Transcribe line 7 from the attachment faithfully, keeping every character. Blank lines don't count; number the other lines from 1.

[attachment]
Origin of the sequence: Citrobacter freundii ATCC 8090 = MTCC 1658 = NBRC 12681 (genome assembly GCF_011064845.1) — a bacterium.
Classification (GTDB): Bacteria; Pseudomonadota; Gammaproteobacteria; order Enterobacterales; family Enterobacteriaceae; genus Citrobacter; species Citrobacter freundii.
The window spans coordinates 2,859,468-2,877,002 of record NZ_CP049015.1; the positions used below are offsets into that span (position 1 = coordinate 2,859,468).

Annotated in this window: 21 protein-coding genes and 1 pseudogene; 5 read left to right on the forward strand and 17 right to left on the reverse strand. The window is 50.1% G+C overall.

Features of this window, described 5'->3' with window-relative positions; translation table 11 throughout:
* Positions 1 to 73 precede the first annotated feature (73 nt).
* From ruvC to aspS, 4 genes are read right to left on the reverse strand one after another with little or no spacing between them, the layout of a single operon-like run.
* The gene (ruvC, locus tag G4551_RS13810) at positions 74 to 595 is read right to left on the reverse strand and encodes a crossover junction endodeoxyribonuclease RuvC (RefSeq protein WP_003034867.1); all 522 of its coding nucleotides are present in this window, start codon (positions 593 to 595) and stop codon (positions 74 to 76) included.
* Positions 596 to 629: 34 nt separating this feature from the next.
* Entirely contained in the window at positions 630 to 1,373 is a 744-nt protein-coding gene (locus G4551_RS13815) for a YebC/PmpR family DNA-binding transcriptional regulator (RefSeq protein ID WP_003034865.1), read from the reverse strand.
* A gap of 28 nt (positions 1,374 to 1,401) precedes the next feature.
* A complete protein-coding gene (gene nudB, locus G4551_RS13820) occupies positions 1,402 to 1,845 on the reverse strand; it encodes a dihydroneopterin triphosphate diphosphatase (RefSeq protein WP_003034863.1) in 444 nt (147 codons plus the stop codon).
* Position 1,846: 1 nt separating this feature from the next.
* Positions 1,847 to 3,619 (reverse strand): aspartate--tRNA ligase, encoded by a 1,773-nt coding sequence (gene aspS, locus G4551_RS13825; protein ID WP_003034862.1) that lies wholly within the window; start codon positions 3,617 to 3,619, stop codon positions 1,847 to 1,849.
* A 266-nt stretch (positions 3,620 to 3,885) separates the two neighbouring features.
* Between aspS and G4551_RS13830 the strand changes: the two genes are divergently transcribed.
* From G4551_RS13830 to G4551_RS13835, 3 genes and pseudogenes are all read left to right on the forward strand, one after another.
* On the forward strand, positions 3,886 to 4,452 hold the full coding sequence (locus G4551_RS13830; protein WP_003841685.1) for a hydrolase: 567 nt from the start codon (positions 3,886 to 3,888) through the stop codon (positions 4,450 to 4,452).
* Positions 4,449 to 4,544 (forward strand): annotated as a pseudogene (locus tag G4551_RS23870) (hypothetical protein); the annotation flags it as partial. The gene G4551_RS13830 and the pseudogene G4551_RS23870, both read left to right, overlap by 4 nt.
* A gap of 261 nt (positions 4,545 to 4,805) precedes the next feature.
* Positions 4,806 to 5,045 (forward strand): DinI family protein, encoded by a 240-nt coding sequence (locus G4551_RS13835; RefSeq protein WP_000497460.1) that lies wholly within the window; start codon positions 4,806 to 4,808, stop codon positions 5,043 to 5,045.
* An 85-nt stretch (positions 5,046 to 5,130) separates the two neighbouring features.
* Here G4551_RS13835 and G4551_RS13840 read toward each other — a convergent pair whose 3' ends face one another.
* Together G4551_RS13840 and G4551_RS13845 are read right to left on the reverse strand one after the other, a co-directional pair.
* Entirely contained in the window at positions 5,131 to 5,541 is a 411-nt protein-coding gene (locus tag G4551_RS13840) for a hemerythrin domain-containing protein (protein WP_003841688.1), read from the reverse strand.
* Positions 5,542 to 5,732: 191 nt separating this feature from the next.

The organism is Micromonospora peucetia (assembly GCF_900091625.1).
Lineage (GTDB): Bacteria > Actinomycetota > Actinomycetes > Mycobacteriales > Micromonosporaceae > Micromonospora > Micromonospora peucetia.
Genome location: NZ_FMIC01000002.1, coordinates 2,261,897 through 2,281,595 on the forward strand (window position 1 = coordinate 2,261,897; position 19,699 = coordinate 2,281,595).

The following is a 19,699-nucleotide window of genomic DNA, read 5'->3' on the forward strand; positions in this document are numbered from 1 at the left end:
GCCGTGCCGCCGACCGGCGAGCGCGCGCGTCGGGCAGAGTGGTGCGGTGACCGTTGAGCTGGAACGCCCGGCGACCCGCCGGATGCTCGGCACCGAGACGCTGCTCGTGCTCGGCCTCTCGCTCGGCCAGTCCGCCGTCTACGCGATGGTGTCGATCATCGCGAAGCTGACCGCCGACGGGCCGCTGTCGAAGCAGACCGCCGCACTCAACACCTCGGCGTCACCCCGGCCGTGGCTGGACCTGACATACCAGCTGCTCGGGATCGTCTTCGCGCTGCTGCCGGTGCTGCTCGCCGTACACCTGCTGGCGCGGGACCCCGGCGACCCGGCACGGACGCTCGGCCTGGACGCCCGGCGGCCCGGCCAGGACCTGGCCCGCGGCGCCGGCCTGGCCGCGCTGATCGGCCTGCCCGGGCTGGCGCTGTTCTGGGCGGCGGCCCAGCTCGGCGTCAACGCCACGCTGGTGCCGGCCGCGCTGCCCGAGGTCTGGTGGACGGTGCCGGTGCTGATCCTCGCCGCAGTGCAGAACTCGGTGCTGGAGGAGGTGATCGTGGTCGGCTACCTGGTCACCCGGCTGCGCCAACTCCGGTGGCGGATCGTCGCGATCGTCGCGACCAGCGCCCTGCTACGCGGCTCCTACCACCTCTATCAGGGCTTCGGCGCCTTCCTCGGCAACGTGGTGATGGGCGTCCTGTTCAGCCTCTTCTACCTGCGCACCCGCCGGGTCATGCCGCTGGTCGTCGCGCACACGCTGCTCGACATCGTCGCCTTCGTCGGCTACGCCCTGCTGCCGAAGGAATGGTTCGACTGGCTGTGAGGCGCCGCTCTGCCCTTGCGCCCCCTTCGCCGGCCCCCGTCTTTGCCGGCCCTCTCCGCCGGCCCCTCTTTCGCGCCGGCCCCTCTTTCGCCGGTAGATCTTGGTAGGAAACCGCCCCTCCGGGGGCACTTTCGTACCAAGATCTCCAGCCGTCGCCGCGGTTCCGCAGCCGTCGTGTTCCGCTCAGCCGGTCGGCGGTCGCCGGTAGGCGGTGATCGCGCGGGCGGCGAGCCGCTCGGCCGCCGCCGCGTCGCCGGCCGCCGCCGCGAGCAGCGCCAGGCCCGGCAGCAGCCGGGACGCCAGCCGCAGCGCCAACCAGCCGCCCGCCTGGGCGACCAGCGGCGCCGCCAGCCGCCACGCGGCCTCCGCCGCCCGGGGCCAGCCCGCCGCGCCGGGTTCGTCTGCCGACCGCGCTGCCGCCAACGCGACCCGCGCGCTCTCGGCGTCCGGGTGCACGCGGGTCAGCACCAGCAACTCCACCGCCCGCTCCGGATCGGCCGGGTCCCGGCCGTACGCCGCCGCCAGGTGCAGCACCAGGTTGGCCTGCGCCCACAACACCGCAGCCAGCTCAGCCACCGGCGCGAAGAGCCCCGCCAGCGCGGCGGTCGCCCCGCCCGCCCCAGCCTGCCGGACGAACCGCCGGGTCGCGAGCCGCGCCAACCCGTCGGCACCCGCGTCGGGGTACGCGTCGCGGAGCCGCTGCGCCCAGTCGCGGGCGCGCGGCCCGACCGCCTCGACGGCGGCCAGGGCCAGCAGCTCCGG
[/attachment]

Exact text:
* From ruvC to aspS, 4 genes are read right to left on the reverse strand one after another with little or no spacing between them, the layout of a single operon-like run.